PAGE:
Many things happen when a person approaches the twilight of life. The changes can be physical and mental, but there are certain emotions people, luckily, just can't outgrow.
That is what rests at the heart of Kathleen Clark's play Southern Comforts, and it is also what Studio Players will attempt to convey in its production at the Carriage House Theatre.
Southern Comforts is a tale of two seniors: New Jersey widower Gus Klingman (played by John W. Campbell) and Tennessee widow Amanda Cross (Mary Anne Mathews). The two meet in 1996, when Cross travels to the Garden State to visit her daughter. The audience will quickly realize through their interactions that the man and woman couldn't be more different and, often, butt heads because of it. But as the play goes on and their relationship develops, both realize they are still capable of experiencing that chemistry and occasional awkwardness that comes with young love.
The production's director, Scott Turner, said Southern Comforts exudes a humor that is quietly funny with a lot of subtle wit while still dealing with heavier thoughts that come with the highs of love and the lows of wrestling with mortality.
"I hope that I put together a play that will make (the audience) laugh and touch their hearts as well," Turner said.
The actors tasked with delivering that heart and humor are two veteran Central Kentucky performers. Despite Campbell's and Mathews' wide array of previous work, both acknowledged the difficulty of having to carry the two-person show on just their shoulders.
"I've not done a show with this small of a cast," Campbell said. "It's a tightrope, and the adrenaline is kind of fun. ... It's also a little scary."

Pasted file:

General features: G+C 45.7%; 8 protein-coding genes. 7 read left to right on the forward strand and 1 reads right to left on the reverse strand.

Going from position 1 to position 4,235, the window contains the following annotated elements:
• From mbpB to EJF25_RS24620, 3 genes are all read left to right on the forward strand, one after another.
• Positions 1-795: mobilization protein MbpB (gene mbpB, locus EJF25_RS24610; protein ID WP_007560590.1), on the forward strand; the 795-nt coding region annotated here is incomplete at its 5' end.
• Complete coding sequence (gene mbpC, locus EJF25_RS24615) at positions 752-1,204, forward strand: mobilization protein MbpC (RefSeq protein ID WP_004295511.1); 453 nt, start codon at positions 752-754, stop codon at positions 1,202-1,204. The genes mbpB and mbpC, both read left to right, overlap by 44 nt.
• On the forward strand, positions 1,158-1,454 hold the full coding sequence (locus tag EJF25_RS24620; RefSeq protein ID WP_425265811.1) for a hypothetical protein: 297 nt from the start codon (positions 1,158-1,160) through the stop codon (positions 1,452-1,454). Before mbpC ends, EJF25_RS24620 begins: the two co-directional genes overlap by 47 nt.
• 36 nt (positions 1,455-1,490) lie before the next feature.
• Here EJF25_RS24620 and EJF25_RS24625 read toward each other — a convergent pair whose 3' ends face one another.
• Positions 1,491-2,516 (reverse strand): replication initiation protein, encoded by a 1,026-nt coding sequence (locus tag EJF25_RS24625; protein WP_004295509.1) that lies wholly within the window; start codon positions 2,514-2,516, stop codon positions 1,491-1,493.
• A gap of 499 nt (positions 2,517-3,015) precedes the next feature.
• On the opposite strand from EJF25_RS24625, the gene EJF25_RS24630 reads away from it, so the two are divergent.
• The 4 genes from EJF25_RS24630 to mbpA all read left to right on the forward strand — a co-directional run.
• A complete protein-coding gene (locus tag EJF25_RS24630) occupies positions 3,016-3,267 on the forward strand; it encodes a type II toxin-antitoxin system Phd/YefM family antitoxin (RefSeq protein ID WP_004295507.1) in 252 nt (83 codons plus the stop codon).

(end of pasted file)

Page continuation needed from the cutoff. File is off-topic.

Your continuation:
Mathews said, "It's been quite a challenge because it's bigger than anything I've ever done as far as part-wise. I really learned a lot during this process."
The show's producer, Debbie Sharp, describes Southern Comforts as feeling a bit like a charming romantic comedy whose appreciation doesn't have an age limit. A large part of the play's allure is that it shows something most people probably don't get to see: an older couple trying on new love to see how it fits.
"We talked during rehearsals that even though our characters are older, it's not a lot different than when we're younger," Mathews said. "I don't think people in everyday life think about older couples feeling the same way that everybody else does."
Campbell said, "I think teenagers can see this play and realize that they're not the only ones that have those feelings for another person that are awkward and yet are strong.
"There are just differences between any two people, and you have to learn to compromise. Those are important lessons in any part of life."
Blake Hannon is a writer in Mount Sterling.